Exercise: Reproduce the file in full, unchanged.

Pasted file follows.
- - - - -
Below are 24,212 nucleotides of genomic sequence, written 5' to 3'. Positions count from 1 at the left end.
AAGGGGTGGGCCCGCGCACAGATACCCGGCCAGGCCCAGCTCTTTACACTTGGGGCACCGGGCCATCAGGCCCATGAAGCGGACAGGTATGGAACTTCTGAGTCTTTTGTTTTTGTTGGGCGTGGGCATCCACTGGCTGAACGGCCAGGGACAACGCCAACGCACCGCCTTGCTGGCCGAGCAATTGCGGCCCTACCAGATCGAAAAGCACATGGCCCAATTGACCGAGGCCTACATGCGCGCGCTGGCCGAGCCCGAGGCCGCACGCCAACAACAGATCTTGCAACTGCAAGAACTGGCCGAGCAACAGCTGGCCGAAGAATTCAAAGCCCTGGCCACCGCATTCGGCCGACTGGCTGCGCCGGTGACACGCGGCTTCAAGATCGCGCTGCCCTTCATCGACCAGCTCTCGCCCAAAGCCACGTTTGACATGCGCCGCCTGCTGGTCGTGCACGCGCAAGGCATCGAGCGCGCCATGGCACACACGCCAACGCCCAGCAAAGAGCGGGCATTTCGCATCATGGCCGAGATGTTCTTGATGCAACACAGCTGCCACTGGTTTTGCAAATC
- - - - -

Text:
Below are 24,212 nucleotides of genomic sequence, written 5' to 3'. Positions count from 1 at the left end.
AAGGGGTGGGCCCGCGCACAGATACCCGGCCAGGCCCAGCTCTTTACACTTGGGGCACCGGGCCATCAGGCCCATGAAGCGGACAGGTATGGAACTTCTGAGTCTTTTGTTTTTGTTGGGCGTGGGCATCCACTGGCTGAACGGCCAGGGACAACGCCAACGCACCGCCTTGCTGGCCGAGCAATTGCGGCCCTACCAGATCGAAAAGCACATGGCCCAATTGACCGAGGCCTACATGCGCGCGCTGGCCGAGCCCGAGGCCGCACGCCAACAACAGATCTTGCAACTGCAAGAACTGGCCGAGCAACAGCTGGCCGAAGAATTCAAAGCCCTGGCCACCGCATTCGGCCGACTGGCTGCGCCGGTGACACGCGGCTTCAAGATCGCGCTGCCCTTCATCGACCAGCTCTCGCCCAAAGCCACGTTTGACATGCGCCGCCTGCTGGTCGTGCACGCGCAAGGCATCGAGCGCGCCATGGCACACACGCCAACGCCCAGCAAAGAGCGGGCATTTCGCATCATGGCCGAGATGTTCTTGATGCAACACAGCTGCCACTGGTTTTGCAAATC